Libya’s former Prime Minister Dr. Mahmoud Jibril has become the first senior leader of its Arab Spring revolution to call time on the country’s new western-backed government, saying 'the chances of success are very slim'. This apparent failure hasn't been caused by a lack of support, which has poured in from London and Washington in a bid to get the Government of National Accord (GNA) to stand up and walk on its own two feet. It was also hoped that by doing this, a fix could be found for the twin problems of Islamic State and mass migration. But Dr Jibril, who helped steer the country through its brutal uprising against Muammar Gaddafi, says foreign powers made a mistake by installing an unelected regime without popular support.
Speaking to me last week, he said 'The legitimacy of any regime or government should be based on its people’s support, not foreign backing only. It shows a huge gap between what Libyans want and what foreign powers plan for.' Instead of uniting the country, he warned the GNA may trigger the country's partition, already far advanced with the rival eastern government’s central bank issuing its own currency yesterday.
Two months after arriving in the capital, the seven-strong GNA presidency council - two members have already quit - remains stuck in a Tripoli naval base, whilst the city itself remains largely controlled by militias of Islamist-led Libya Dawn. The civil war between Libya Dawn and the army of General Khalifa Haftar rages as brightly as before, complicated by what has become a three-way battle with Islamic State for the key Sirte Basin oilfields. Meanwhile migrant gangs, far from being hoovered up, are booming, with 13,000 migrants - a new record - plucked from the Mediterranean last week, as Libya replaces Turkey as the key route to Europe.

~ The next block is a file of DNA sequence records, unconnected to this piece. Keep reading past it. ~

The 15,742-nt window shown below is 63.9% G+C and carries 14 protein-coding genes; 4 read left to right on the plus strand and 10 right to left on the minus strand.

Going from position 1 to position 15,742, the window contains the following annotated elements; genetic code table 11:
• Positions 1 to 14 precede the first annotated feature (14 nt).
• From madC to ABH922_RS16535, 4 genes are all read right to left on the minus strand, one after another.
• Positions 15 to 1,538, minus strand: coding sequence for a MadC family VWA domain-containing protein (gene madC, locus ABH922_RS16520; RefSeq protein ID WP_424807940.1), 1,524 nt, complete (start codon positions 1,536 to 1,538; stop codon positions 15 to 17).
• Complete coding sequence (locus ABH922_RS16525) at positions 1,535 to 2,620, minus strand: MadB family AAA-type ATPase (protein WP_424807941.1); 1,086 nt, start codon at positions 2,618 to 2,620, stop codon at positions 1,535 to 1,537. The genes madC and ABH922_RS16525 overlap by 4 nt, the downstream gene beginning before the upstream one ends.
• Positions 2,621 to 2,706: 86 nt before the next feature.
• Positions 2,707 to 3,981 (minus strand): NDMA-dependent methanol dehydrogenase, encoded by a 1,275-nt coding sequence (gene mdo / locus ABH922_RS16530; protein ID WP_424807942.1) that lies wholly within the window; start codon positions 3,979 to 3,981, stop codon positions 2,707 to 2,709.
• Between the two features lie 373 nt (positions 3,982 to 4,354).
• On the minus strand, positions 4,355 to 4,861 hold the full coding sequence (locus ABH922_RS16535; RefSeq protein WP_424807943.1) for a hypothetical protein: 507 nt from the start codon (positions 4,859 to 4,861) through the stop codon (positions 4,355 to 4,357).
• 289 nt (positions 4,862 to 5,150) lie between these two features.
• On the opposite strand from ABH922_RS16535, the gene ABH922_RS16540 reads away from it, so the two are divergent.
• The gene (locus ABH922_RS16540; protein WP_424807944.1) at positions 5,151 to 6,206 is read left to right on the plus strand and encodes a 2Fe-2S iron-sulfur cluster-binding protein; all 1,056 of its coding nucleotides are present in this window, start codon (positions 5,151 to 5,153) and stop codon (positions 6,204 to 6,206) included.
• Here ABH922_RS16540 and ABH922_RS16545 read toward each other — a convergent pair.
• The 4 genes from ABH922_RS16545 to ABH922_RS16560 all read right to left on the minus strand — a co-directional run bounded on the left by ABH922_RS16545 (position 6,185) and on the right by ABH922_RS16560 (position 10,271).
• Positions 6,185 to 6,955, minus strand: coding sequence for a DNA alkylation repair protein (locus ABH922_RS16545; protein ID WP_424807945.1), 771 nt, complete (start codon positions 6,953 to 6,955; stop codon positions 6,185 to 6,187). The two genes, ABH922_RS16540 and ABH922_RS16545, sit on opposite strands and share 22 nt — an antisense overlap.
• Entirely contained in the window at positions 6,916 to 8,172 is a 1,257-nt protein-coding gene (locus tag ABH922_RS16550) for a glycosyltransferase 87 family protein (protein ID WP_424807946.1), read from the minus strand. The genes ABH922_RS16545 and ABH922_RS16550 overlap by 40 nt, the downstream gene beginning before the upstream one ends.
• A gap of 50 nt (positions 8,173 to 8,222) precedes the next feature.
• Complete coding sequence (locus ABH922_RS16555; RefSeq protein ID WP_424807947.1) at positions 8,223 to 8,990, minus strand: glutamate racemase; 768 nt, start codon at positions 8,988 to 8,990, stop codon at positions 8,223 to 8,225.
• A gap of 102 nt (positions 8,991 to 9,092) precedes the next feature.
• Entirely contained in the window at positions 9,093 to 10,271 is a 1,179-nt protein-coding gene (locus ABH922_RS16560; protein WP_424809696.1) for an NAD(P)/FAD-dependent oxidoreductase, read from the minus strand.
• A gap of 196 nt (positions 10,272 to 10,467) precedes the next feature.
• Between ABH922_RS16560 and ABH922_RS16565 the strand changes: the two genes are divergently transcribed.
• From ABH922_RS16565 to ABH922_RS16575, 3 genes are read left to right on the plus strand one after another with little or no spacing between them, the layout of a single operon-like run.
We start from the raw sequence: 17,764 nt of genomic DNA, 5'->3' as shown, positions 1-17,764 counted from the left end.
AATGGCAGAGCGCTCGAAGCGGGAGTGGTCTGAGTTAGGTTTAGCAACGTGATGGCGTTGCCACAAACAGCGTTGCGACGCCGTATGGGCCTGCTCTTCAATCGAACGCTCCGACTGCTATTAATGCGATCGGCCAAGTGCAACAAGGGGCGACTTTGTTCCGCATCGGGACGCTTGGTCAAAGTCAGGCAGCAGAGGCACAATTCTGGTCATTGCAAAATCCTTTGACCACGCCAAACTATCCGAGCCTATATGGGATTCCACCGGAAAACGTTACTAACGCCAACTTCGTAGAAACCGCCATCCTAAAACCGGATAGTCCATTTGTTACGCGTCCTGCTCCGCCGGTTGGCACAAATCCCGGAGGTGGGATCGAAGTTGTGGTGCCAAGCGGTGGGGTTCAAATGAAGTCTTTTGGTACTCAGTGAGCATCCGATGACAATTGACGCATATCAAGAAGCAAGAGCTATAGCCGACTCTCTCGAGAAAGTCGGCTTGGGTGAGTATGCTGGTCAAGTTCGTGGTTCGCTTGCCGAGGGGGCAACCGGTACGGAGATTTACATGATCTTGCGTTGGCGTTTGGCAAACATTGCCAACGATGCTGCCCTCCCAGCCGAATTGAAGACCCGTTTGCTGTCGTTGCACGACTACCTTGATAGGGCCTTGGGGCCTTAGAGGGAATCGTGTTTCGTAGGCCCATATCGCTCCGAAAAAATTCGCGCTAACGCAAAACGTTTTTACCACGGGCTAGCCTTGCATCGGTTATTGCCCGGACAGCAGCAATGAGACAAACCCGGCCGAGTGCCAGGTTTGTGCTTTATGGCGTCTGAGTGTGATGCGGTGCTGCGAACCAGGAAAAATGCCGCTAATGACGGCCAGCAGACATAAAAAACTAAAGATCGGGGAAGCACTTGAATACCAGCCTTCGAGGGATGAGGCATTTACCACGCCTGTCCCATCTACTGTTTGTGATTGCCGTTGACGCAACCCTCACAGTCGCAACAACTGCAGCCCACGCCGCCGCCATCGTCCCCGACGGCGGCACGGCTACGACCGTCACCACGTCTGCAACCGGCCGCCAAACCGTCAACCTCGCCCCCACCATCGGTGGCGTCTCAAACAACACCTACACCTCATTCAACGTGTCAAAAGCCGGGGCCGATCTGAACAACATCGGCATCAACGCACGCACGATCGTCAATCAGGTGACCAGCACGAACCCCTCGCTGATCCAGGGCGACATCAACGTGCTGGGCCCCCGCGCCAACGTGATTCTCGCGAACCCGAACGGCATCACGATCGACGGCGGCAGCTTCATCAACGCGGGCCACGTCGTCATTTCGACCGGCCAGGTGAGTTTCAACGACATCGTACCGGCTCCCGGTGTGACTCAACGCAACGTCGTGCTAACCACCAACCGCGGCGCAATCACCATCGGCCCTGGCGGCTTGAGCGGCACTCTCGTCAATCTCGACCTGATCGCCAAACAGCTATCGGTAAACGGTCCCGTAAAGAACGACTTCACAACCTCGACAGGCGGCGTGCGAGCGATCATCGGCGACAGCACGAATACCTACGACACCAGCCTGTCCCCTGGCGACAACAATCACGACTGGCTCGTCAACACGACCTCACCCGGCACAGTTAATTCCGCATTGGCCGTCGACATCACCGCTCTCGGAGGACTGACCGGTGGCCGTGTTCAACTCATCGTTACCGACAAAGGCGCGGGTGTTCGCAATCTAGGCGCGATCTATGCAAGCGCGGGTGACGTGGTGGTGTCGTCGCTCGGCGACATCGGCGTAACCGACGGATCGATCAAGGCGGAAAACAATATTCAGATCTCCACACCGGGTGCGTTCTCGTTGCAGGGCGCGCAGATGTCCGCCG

For Dr Jibril, the failure of the new government began with the West’s decision to handpick yes-men, rather than talk to key players. Speaking to CNN this week, he said: 'The real players, the real doers on the ground starting with militia leaders, political leaders, and tribal leaders were not invited. We had one government then we had two governments, now we’ve ended up with three governments.'
Diplomats like to blame General Khalifa Haftar, commander of Libya’s eastern army, for the mess. If only he would roll over and give way to the unity government, all would be well, they say. The reality is that Haftar’s two year battle, Operation Dignity, against Islamist militias in Benghazi has made him a cult hero in many parts of Libya. His relatively disciplined army is the most powerful formation in the country, whilst his support has been bolstered by the decision of GNA prime minister Fayaz Serraj to side with Libya Dawn militias in Tripoli.
All of which leaves London and Washington in a quandry. The GNA was their big idea. But its failure to tackle IS or migration, as well as Libya’s worsening civil war, leaves question marks over its creation in the first place.
Richard Galustian is a defence and security contractor